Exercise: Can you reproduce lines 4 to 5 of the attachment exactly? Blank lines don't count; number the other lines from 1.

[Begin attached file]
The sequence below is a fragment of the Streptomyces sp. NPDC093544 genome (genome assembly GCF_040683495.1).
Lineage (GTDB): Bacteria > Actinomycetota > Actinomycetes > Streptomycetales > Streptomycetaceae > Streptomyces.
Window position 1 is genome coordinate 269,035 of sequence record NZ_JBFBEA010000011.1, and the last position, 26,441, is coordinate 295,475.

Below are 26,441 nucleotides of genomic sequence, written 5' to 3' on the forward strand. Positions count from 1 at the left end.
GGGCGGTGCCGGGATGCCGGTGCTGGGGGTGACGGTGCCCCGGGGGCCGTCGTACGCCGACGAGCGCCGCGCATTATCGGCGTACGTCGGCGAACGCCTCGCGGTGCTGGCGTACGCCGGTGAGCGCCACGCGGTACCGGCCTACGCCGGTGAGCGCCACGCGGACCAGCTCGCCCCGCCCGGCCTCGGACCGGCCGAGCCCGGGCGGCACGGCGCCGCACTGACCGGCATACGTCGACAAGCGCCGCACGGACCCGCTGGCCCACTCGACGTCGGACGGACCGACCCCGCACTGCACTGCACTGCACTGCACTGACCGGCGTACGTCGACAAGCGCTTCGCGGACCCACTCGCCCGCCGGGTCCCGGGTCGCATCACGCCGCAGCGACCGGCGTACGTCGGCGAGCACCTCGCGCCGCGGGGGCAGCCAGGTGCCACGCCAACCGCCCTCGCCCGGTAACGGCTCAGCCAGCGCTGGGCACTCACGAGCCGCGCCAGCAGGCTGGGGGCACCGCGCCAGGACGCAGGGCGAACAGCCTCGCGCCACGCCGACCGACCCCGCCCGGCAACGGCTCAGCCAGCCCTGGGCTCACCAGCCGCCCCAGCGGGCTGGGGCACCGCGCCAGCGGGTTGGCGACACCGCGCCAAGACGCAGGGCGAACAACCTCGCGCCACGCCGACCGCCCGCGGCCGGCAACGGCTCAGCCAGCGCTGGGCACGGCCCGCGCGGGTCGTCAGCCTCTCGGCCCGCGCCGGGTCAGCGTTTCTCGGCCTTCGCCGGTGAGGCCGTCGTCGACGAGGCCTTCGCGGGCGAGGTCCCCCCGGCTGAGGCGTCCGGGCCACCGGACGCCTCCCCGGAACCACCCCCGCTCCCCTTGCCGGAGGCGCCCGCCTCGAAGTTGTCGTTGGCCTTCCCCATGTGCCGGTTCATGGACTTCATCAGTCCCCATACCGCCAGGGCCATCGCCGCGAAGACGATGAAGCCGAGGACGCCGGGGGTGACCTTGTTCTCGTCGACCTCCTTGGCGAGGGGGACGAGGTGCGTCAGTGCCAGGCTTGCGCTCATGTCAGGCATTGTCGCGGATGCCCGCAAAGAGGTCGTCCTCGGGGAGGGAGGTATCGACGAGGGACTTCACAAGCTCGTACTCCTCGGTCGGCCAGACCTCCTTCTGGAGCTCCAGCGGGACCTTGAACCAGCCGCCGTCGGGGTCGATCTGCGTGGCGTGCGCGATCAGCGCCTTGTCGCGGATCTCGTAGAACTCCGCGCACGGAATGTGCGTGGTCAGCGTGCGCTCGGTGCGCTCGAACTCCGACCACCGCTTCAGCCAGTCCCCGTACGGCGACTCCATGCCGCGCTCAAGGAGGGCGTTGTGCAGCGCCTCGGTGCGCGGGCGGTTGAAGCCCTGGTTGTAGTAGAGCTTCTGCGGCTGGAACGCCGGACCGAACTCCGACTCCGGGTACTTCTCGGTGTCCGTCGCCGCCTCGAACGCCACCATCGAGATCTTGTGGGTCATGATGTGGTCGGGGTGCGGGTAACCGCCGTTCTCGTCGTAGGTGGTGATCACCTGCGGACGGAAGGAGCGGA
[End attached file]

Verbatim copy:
Below are 26,441 nucleotides of genomic sequence, written 5' to 3' on the forward strand. Positions count from 1 at the left end.
GGGCGGTGCCGGGATGCCGGTGCTGGGGGTGACGGTGCCCCGGGGGCCGTCGTACGCCGACGAGCGCCGCGCATTATCGGCGTACGTCGGCGAACGCCTCGCGGTGCTGGCGTACGCCGGTGAGCGCCACGCGGTACCGGCCTACGCCGGTGAGCGCCACGCGGACCAGCTCGCCCCGCCCGGCCTCGGACCGGCCGAGCCCGGGCGGCACGGCGCCGCACTGACCGGCATACGTCGACAAGCGCCGCACGGACCCGCTGGCCCACTCGACGTCGGACGGACCGACCCCGCACTGCACTGCACTGCACTGCACTGACCGGCGTACGTCGACAAGCGCTTCGCGGACCCACTCGCCCGCCGGGTCCCGGGTCGCATCACGCCGCAGCGACCGGCGTACGTCGGCGAGCACCTCGCGCCGCGGGGGCAGCCAGGTGCCACGCCAACCGCCCTCGCCCGGTAACGGCTCAGCCAGCGCTGGGCACTCACGAGCCGCGCCAGCAGGCTGGGGGCACCGCGCCAGGACGCAGGGCGAACAGCCTCGCGCCACGCCGACCGACCCCGCCCGGCAACGGCTCAGCCAGCCCTGGGCTCACCAGCCGCCCCAGCGGGCTGGGGCACCGCGCCAGCGGGTTGGCGACACCGCGCCAAGACGCAGGGCGAACAACCTCGCGCCACGCCGACCGCCCGCGGCCGGCAACGGCTCAGCCAGCGCTGGGCACGGCCCGCGCGGGTCGTCAGCCTCTCGGCCCGCGCCGGGTCAGCGTTTCTCGGCCTTCGCCGGTGAGGCCGTCGTCGACGAGGCCTTCGCGGGCGAGGTCCCCCCGGCTGAGGCGTCCGGGCCACCGGACGCCTCCCCGGAACCACCCCCGCTCCCCTTGCCGGAGGCGCCCGCCTCGAAGTTGTCGTTGGCCTTCCCCATGTGCCGGTTCATGGACTTCATCAGTCCCCATACCGCCAGGGCCATCGCCGCGAAGACGATGAAGCCGAGGACGCCGGGGGTGACCTTGTTCTCGTCGACCTCCTTGGCGAGGGGGACGAGGTGCGTCAGTGCCAGGCTTGCGCTCATGTCAGGCATTGTCGCGGATGCCCGCAAAGAGGTCGTCCTCGGGGAGGGAGGTATCGACGAGGGACTTCACAAGCTCGTACTCCTCGGTCGGCCAGACCTCCTTCTGGAGCTCCAGCGGGACCTTGAACCAGCCGCCGTCGGGGTCGATCTGCGTGGCGTGCGCGATCAGCGCCTTGTCGCGGATCTCGTAGAACTCCGCGCACGGAATGTGCGTGGTCAGCGTGCGCTCGGTGCGCTCGAACTCCGACCACCGCTTCAGCCAGTCCCCGTACGGCGACTCCATGCCGCGCTCAAGGAGGGCGTTGTGCAGCGCCTCGGTGCGCGGGCGGTTGAAGCCCTGGTTGTAGTAGAGCTTCTGCGGCTGGAACGCCGGACCGAACTCCGACTCCGGGTACTTCTCGGTGTCCGTCGCCGCCTCGAACGCCACCATCGAGATCTTGTGGGTCATGATGTGGTCGGGGTGCGGGTAACCGCCGTTCTCGTCGTAGGTGGTGATCACCTGCGGACGGAAGGAGCGGA